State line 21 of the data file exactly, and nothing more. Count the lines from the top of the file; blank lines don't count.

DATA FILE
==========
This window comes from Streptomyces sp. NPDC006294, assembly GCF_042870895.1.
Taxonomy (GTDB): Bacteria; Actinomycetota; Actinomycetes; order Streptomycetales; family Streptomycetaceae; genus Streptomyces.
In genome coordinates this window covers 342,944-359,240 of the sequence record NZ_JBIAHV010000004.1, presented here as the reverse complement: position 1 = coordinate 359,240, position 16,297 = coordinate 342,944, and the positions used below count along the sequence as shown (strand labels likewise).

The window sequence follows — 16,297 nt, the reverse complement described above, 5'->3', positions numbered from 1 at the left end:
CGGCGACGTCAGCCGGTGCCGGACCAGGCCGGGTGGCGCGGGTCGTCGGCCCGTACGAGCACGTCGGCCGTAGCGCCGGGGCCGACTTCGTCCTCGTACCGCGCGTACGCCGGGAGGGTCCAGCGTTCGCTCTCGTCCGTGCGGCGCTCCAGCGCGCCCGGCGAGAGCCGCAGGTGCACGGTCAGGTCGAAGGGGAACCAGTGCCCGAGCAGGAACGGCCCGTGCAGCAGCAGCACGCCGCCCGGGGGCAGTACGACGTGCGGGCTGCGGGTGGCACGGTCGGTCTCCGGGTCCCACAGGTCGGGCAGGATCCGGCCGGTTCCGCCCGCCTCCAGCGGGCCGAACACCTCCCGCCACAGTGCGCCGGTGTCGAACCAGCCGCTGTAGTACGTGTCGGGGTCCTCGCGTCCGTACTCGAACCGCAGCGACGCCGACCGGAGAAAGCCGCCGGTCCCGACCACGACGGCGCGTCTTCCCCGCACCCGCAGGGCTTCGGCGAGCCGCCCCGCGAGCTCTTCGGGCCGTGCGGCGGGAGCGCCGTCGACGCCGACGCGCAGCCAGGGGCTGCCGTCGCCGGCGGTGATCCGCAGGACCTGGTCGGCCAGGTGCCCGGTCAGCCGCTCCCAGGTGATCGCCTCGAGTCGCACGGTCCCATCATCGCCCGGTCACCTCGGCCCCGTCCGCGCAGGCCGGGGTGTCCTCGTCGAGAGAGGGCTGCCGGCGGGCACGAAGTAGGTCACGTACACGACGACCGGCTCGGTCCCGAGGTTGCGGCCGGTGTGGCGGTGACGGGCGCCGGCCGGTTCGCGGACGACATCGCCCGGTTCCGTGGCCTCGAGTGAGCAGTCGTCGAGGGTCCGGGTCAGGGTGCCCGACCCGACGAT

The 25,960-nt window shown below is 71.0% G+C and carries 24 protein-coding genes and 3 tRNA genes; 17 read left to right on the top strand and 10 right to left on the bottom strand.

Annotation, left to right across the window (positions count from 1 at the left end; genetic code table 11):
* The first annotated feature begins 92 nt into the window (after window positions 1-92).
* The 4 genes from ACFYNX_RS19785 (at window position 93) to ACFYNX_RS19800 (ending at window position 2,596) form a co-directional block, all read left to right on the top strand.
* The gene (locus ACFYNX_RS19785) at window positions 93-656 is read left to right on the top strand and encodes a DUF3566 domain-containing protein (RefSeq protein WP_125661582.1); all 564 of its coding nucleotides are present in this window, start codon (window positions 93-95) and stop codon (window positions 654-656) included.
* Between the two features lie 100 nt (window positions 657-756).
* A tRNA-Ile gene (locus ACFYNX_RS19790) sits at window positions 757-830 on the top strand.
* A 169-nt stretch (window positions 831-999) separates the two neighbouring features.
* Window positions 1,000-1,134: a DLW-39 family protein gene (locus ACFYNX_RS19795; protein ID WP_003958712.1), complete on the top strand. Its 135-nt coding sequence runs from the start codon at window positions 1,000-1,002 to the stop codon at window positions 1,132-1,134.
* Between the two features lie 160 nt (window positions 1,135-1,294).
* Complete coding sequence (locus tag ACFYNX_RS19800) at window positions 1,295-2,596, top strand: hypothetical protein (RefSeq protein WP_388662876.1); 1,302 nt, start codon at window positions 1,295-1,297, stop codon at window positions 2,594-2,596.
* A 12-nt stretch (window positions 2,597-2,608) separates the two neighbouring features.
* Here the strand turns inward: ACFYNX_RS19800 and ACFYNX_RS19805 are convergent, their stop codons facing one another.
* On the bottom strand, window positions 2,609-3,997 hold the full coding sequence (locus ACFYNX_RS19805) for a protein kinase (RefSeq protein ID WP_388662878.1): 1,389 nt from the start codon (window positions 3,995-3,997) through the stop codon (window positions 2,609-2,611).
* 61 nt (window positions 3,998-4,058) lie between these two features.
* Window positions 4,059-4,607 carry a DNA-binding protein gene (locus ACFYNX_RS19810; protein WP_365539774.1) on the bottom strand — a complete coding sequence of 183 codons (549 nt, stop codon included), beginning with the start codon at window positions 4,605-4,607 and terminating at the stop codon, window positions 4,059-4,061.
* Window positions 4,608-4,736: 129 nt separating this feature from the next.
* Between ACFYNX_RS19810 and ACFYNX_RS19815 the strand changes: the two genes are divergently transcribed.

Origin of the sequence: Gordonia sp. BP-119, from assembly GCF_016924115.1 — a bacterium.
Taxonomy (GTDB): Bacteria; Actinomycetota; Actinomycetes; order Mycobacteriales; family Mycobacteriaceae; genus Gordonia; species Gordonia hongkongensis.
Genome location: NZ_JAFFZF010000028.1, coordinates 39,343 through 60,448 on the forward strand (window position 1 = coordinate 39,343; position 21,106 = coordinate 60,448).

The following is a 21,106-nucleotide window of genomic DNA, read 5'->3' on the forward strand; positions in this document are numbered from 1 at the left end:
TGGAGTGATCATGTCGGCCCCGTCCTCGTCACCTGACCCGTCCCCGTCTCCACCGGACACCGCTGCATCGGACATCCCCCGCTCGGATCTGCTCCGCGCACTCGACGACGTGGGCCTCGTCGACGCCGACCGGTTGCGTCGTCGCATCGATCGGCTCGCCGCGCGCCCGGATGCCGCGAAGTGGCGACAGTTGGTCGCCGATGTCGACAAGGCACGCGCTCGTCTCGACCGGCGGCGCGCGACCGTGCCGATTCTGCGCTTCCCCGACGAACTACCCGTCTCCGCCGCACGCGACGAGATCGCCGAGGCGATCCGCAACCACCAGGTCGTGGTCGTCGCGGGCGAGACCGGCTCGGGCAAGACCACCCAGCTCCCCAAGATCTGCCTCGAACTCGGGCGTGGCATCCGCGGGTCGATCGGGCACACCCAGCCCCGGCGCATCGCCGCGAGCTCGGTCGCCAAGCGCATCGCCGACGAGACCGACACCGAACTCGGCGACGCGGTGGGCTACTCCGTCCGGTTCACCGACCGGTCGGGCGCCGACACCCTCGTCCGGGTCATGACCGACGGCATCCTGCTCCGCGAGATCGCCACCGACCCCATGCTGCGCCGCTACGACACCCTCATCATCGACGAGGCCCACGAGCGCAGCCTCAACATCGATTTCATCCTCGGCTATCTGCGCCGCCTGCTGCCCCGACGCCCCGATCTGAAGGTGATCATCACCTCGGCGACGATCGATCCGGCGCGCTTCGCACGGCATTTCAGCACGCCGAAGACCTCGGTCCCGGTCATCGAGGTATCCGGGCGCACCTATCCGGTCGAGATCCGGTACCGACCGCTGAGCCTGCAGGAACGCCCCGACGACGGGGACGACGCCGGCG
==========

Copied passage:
* Window positions 4,059-4,607 carry a DNA-binding protein gene (locus ACFYNX_RS19810; protein WP_365539774.1) on the bottom strand — a complete coding sequence of 183 codons (549 nt, stop codon included), beginning with the start codon at window positions 4,605-4,607 and terminating at the stop codon, window positions 4,059-4,061.